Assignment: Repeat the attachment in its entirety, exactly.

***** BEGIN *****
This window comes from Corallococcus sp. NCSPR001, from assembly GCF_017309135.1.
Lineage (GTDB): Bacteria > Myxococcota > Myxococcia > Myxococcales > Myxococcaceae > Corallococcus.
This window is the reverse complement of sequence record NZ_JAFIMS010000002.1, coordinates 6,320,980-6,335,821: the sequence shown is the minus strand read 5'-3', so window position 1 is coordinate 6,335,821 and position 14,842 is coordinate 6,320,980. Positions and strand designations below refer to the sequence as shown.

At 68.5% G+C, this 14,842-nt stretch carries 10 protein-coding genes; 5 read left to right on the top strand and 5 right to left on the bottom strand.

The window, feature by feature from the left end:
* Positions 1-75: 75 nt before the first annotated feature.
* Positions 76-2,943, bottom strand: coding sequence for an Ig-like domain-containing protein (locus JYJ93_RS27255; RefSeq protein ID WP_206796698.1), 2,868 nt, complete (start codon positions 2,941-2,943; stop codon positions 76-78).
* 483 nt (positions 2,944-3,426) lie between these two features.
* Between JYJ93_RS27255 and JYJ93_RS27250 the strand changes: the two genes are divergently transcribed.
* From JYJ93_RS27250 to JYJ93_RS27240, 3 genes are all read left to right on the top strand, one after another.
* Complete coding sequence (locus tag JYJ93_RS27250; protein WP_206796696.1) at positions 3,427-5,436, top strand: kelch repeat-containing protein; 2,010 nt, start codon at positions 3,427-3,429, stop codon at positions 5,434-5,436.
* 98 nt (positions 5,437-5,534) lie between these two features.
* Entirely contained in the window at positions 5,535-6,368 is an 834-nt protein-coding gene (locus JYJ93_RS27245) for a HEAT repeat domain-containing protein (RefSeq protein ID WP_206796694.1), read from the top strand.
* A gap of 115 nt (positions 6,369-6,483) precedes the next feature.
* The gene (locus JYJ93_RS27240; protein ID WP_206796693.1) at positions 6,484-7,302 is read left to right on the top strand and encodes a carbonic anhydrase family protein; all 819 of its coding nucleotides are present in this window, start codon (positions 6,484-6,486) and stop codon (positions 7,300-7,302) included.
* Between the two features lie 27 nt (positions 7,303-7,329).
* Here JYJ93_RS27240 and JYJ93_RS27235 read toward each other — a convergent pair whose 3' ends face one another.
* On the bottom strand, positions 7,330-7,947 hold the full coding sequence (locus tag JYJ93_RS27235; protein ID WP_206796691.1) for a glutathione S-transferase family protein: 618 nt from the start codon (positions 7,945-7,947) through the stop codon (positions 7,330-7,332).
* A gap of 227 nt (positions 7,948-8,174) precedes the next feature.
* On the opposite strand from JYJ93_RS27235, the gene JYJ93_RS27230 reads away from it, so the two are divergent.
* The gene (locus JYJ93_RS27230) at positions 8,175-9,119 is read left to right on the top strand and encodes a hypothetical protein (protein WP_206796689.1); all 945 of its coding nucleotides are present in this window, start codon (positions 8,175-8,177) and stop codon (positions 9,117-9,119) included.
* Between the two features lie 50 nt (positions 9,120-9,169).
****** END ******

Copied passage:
This window comes from Corallococcus sp. NCSPR001, from assembly GCF_017309135.1.
Lineage (GTDB): Bacteria > Myxococcota > Myxococcia > Myxococcales > Myxococcaceae > Corallococcus.
This window is the reverse complement of sequence record NZ_JAFIMS010000002.1, coordinates 6,320,980-6,335,821: the sequence shown is the minus strand read 5'-3', so window position 1 is coordinate 6,335,821 and position 14,842 is coordinate 6,320,980. Positions and strand designations below refer to the sequence as shown.

At 68.5% G+C, this 14,842-nt stretch carries 10 protein-coding genes; 5 read left to right on the top strand and 5 right to left on the bottom strand.

The window, feature by feature from the left end:
* Positions 1-75: 75 nt before the first annotated feature.
* Positions 76-2,943, bottom strand: coding sequence for an Ig-like domain-containing protein (locus JYJ93_RS27255; RefSeq protein ID WP_206796698.1), 2,868 nt, complete (start codon positions 2,941-2,943; stop codon positions 76-78).
* 483 nt (positions 2,944-3,426) lie between these two features.
* Between JYJ93_RS27255 and JYJ93_RS27250 the strand changes: the two genes are divergently transcribed.
* From JYJ93_RS27250 to JYJ93_RS27240, 3 genes are all read left to right on the top strand, one after another.
* Complete coding sequence (locus tag JYJ93_RS27250; protein WP_206796696.1) at positions 3,427-5,436, top strand: kelch repeat-containing protein; 2,010 nt, start codon at positions 3,427-3,429, stop codon at positions 5,434-5,436.
* 98 nt (positions 5,437-5,534) lie between these two features.
* Entirely contained in the window at positions 5,535-6,368 is an 834-nt protein-coding gene (locus JYJ93_RS27245) for a HEAT repeat domain-containing protein (RefSeq protein ID WP_206796694.1), read from the top strand.
* A gap of 115 nt (positions 6,369-6,483) precedes the next feature.
* The gene (locus JYJ93_RS27240; protein ID WP_206796693.1) at positions 6,484-7,302 is read left to right on the top strand and encodes a carbonic anhydrase family protein; all 819 of its coding nucleotides are present in this window, start codon (positions 6,484-6,486) and stop codon (positions 7,300-7,302) included.
* Between the two features lie 27 nt (positions 7,303-7,329).
* Here JYJ93_RS27240 and JYJ93_RS27235 read toward each other — a convergent pair whose 3' ends face one another.
* On the bottom strand, positions 7,330-7,947 hold the full coding sequence (locus tag JYJ93_RS27235; protein ID WP_206796691.1) for a glutathione S-transferase family protein: 618 nt from the start codon (positions 7,945-7,947) through the stop codon (positions 7,330-7,332).
* A gap of 227 nt (positions 7,948-8,174) precedes the next feature.
* On the opposite strand from JYJ93_RS27235, the gene JYJ93_RS27230 reads away from it, so the two are divergent.
* The gene (locus JYJ93_RS27230) at positions 8,175-9,119 is read left to right on the top strand and encodes a hypothetical protein (protein WP_206796689.1); all 945 of its coding nucleotides are present in this window, start codon (positions 8,175-8,177) and stop codon (positions 9,117-9,119) included.
* Between the two features lie 50 nt (positions 9,120-9,169).